Wherever He Prospers

As I peruse the Bed Bath & Beyond catalog that appears unsolicited in my mailbox periodically, I am filled with conflicting thoughts. On the one hand, I have since my first days in a freshman dorm placed a high priority on creating a gemütlich living space, and stores like Bed Bath & Beyond are valuable resources toward that end. On the other hand, I place a high priority on mobility, and accumulating lots of stuff does not auger well with this second sensibility, especially when some of the stuff is heavy or nailed to the wall. This conflict casts my thoughts back to Germany, where I was temporarily relieved of my desire to decorate for several reasons. First, I was on a limited income that was much better spent on other things. Second, I lived in three different places in the course of the year, so settling in seemed silly. Third, two of the three places I lived were already pretty well appointed. Fourth, I entertained few guests, so I worried little about how the condition of my various abodes reflected on me to others. And perhaps most importantly, knowing that anything I bought would either have to be sold or binned at the end of year (and carried from place to place in the interim) plucked the last petal from the decorative floral wreath of my desire.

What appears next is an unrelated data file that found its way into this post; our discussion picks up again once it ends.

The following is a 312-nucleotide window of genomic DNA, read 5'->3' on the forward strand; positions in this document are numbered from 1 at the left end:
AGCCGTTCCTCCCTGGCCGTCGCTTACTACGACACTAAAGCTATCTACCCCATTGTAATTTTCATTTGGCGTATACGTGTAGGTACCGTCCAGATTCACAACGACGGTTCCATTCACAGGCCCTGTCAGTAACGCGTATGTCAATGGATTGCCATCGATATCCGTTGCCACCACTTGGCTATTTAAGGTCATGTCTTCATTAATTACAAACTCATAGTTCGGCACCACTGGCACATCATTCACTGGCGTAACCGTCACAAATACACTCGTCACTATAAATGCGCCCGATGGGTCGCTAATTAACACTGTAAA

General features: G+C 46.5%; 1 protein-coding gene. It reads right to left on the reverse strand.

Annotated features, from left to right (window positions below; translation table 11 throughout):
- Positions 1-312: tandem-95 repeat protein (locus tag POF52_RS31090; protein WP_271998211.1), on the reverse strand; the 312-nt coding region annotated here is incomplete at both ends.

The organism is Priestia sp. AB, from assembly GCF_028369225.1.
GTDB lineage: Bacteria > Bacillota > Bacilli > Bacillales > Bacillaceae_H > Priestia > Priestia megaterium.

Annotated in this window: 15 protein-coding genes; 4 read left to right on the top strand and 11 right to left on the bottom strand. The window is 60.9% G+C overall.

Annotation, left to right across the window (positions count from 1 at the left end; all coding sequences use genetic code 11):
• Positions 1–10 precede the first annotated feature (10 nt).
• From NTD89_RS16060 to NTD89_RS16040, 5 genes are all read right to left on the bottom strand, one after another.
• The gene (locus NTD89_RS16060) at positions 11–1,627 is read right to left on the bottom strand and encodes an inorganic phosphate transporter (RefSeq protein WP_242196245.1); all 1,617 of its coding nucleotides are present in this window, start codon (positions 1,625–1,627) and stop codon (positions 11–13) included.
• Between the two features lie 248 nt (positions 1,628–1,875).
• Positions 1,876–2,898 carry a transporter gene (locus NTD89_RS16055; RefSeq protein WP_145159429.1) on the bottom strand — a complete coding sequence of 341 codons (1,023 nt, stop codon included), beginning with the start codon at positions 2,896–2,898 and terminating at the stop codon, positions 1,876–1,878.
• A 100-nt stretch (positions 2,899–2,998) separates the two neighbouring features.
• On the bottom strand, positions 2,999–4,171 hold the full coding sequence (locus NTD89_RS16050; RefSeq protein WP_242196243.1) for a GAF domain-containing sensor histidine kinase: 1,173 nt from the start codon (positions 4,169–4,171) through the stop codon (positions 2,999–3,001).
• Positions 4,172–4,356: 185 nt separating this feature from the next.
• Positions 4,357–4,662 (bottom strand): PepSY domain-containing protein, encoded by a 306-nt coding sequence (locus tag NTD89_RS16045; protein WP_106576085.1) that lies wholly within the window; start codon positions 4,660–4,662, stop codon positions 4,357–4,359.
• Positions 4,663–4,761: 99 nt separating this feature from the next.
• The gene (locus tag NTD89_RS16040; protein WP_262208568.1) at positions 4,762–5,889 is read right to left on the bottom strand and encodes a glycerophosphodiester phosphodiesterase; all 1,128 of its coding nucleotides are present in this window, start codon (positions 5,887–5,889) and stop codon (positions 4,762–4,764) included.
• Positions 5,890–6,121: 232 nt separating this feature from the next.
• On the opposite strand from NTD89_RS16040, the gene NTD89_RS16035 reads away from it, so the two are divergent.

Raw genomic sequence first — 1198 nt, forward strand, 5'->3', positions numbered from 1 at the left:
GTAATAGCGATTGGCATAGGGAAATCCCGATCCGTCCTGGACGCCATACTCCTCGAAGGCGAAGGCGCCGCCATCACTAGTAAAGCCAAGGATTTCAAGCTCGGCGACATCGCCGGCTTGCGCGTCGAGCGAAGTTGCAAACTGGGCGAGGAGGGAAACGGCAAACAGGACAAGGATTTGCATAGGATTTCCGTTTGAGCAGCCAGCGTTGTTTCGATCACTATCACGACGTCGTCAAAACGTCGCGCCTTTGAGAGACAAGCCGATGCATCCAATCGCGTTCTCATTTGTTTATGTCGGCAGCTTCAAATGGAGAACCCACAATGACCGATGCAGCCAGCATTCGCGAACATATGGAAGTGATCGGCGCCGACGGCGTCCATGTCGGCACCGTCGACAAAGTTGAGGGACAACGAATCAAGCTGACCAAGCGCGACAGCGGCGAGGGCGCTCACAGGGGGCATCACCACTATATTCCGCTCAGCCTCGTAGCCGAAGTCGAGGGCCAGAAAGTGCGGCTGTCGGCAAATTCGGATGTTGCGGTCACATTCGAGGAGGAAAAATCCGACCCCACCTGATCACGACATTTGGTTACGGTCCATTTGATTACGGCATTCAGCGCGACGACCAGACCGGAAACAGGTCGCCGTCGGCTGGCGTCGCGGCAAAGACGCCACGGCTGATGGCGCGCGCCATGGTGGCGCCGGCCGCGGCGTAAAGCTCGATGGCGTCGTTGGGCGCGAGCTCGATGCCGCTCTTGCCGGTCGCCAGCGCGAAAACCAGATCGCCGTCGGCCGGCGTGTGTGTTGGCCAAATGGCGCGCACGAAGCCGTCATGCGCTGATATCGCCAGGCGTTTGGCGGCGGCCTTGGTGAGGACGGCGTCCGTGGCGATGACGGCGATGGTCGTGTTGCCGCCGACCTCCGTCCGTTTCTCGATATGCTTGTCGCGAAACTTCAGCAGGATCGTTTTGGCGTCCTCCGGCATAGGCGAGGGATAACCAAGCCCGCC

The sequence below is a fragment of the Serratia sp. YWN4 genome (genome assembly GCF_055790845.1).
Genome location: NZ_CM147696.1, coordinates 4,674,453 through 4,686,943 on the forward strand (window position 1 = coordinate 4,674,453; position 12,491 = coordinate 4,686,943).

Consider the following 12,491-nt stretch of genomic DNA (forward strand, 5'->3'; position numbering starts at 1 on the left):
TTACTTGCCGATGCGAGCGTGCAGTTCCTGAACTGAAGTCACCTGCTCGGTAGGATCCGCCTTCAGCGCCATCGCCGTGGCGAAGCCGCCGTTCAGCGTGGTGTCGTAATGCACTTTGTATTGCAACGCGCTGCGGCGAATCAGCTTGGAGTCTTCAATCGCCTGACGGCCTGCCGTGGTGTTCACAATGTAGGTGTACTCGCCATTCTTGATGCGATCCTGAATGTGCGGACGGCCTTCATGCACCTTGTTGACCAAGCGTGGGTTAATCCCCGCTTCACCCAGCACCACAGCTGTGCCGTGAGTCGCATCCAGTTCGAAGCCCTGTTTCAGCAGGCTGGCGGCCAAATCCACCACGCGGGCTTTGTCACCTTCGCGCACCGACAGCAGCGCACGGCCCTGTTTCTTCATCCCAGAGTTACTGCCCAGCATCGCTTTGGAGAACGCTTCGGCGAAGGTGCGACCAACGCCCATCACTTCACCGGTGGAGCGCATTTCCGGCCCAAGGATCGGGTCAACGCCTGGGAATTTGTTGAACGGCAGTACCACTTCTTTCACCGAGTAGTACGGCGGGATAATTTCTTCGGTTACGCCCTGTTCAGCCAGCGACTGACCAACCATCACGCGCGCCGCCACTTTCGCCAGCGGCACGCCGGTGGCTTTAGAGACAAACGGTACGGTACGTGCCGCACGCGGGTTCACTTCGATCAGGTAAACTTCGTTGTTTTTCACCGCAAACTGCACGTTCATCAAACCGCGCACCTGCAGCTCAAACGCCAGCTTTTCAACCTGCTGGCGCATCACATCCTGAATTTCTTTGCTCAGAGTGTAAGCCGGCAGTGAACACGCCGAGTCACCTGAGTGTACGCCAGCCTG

Living for a year out of two suitcases has its limitations, but I find myself missing more and more the ability to steal quickly into the night without a trace. There is also an increasing disdain and distrust of the clutter with which I am surrounded and continue to buy. I can almost perceive roots sprouting from my desk and from my bed, digging deep, anchoring me in time and place, keeping me from making further steps.

Young people aren't supposed to have a lot of stuff. They should be able to flow like oil to the places where they are most valued. Bed Bath & Beyond shouldn't be able to send them marketing materials and gum everything up, keeping them from their homeland. There ought to be a law.